Under this scheme, the hazard with the risk index value of ten would be ranked as having the higher priority of the two hazards.
Assigning values to subjective probability assessmentWhen asked to assess the probability of a hazard occurring, people often use qualitative categories such as high, medium, low, or negligible. But in order to carry out a risk reduction cost-effectiveness exercise on a hazard, numerical values must be substituted for the qualitative categories.
One solution is to assign nominal probability values which are broadly accepted as representing these qualitative categories(2). Thus, when the probability that an event will occur is judged to be high, its numerical equivalent can be taken as less than one chance in a thousand; when medium, one in ten thousand; when low, one in a hundred thousand, and when remote, one in a million:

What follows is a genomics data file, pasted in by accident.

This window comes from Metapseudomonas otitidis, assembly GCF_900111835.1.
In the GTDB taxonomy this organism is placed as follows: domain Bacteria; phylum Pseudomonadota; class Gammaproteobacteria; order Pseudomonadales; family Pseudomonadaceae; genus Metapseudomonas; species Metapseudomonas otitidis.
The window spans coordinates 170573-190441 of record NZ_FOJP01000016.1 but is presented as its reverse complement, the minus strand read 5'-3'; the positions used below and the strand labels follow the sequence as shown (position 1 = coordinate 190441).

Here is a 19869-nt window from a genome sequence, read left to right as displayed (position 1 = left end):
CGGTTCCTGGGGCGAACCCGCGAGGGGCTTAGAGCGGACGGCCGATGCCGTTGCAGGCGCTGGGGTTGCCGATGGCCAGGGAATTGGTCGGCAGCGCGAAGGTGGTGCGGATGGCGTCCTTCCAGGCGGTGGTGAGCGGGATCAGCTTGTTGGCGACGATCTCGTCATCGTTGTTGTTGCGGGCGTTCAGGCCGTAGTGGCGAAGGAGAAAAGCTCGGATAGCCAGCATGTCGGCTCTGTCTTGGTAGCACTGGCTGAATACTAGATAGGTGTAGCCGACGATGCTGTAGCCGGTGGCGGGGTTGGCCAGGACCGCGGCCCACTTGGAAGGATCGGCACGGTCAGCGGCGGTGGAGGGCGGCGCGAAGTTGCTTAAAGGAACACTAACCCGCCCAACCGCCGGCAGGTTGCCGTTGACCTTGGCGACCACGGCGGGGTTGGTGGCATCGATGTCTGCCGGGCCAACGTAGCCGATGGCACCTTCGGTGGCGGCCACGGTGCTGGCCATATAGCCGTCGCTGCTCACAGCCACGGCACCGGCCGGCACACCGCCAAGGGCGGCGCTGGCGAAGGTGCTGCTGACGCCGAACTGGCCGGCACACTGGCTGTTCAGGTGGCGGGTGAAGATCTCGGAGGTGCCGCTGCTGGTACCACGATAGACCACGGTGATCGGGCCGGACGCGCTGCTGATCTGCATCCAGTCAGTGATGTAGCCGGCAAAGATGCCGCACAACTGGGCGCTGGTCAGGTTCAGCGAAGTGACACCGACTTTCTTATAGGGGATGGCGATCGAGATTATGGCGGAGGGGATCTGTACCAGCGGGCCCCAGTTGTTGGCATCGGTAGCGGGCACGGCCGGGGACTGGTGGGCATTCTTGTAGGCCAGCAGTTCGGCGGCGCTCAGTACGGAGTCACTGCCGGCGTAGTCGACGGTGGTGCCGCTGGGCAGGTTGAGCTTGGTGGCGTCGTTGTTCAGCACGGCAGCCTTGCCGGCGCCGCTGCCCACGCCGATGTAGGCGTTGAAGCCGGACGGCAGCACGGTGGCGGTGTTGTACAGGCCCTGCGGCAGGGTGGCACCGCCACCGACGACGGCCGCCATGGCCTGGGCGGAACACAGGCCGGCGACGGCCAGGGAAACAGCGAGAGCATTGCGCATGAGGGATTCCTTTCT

High = <10-3 Medium = 10-4
Low = 10-5 Remote = 10-6
It should be remembered, however, that these probabilities do not reflect the actual likelihood that a risk might occur, nor do they show how acceptable or tolerable a particular hazard may be to the employees of an organisation or to the general public, regardless of the opinion of those carrying out the risk assessment exercise.
Calculation of the financial consequencesThe monetary value assigned to the financial consequence of a hazard occurring may also contain some subjectivity. In some cases, such as accurately calculating the total damages a court might award to a plaintiff, or the amount of time a revenue-generating activity may be out of action, there will be no way in which an objective figure can be produced. In such circumstances, robust estimates should always be used.